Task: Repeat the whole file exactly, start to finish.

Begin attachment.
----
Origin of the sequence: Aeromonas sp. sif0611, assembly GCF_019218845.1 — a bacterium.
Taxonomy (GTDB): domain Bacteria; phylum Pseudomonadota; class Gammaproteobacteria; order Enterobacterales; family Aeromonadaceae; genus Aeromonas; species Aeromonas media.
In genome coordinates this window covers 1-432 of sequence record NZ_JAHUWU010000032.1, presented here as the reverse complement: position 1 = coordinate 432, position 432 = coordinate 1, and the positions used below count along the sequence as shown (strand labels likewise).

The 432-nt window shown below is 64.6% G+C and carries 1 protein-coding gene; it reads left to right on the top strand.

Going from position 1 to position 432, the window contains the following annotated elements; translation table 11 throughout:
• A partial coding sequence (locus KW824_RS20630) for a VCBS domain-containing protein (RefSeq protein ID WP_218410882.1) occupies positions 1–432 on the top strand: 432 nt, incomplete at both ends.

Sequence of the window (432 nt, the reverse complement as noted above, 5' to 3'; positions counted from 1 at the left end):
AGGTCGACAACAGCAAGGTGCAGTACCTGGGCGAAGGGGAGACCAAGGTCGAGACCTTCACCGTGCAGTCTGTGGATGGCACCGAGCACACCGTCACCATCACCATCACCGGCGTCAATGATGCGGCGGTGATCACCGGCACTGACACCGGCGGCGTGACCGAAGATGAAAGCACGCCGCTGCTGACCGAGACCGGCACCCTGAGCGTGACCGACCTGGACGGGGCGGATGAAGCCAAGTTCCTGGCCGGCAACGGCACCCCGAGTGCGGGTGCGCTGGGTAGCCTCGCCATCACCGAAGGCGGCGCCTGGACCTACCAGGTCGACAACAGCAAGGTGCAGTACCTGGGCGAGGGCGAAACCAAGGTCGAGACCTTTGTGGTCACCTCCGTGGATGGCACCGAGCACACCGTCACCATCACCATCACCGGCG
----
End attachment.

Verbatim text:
Origin of the sequence: Aeromonas sp. sif0611, assembly GCF_019218845.1 — a bacterium.
Taxonomy (GTDB): domain Bacteria; phylum Pseudomonadota; class Gammaproteobacteria; order Enterobacterales; family Aeromonadaceae; genus Aeromonas; species Aeromonas media.
In genome coordinates this window covers 1-432 of sequence record NZ_JAHUWU010000032.1, presented here as the reverse complement: position 1 = coordinate 432, position 432 = coordinate 1, and the positions used below count along the sequence as shown (strand labels likewise).

The 432-nt window shown below is 64.6% G+C and carries 1 protein-coding gene; it reads left to right on the top strand.

Going from position 1 to position 432, the window contains the following annotated elements; translation table 11 throughout:
• A partial coding sequence (locus KW824_RS20630) for a VCBS domain-containing protein (RefSeq protein ID WP_218410882.1) occupies positions 1–432 on the top strand: 432 nt, incomplete at both ends.

Sequence of the window (432 nt, the reverse complement as noted above, 5' to 3'; positions counted from 1 at the left end):
AGGTCGACAACAGCAAGGTGCAGTACCTGGGCGAAGGGGAGACCAAGGTCGAGACCTTCACCGTGCAGTCTGTGGATGGCACCGAGCACACCGTCACCATCACCATCACCGGCGTCAATGATGCGGCGGTGATCACCGGCACTGACACCGGCGGCGTGACCGAAGATGAAAGCACGCCGCTGCTGACCGAGACCGGCACCCTGAGCGTGACCGACCTGGACGGGGCGGATGAAGCCAAGTTCCTGGCCGGCAACGGCACCCCGAGTGCGGGTGCGCTGGGTAGCCTCGCCATCACCGAAGGCGGCGCCTGGACCTACCAGGTCGACAACAGCAAGGTGCAGTACCTGGGCGAGGGCGAAACCAAGGTCGAGACCTTTGTGGTCACCTCCGTGGATGGCACCGAGCACACCGTCACCATCACCATCACCGGCG